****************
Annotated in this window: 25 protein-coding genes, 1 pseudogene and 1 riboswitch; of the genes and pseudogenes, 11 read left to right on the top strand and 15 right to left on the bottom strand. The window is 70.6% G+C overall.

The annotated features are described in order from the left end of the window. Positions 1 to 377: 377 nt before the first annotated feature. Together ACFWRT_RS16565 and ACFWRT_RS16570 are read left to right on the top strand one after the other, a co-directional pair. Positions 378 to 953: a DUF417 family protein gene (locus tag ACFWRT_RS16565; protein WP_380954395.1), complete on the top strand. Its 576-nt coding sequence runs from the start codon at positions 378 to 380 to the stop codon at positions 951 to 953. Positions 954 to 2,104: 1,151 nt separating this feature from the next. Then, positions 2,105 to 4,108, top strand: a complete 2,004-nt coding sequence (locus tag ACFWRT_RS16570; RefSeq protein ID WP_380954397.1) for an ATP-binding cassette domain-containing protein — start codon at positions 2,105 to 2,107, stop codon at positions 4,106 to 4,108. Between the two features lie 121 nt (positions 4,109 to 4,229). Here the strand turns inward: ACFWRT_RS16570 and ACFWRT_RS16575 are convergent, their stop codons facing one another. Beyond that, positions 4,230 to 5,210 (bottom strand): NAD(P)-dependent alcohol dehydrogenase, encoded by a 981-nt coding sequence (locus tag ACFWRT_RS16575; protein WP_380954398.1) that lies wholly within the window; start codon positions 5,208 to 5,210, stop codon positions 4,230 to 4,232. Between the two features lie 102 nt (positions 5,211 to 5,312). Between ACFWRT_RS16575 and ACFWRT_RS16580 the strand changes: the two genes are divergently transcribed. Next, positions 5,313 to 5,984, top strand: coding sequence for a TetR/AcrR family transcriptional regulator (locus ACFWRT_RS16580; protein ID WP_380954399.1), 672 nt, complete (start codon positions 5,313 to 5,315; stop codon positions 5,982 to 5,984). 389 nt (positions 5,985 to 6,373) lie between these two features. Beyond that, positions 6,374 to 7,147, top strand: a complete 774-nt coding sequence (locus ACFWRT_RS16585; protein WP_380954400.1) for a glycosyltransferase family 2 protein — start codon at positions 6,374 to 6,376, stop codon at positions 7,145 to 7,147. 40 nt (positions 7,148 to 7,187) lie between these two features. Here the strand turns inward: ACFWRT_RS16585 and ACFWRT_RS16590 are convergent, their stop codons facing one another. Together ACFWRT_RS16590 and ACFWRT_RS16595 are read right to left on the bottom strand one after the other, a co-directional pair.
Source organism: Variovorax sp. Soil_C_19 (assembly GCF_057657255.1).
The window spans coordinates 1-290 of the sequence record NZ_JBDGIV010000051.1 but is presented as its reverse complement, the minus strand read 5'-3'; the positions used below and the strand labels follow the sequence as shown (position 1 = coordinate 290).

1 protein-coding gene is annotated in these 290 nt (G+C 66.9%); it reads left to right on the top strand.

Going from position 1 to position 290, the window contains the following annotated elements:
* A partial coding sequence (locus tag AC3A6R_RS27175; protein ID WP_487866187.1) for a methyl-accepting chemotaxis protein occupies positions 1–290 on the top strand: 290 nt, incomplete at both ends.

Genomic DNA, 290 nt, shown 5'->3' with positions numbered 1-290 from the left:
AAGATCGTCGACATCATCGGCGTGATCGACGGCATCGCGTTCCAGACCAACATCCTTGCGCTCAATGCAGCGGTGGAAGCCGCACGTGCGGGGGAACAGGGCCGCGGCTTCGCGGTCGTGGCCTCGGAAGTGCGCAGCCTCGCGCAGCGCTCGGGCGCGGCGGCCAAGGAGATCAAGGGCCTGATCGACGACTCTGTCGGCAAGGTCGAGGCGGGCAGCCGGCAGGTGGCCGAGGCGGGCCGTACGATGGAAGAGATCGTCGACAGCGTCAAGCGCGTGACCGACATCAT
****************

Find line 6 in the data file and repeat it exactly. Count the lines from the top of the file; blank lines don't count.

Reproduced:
Going from position 1 to position 290, the window contains the following annotated elements: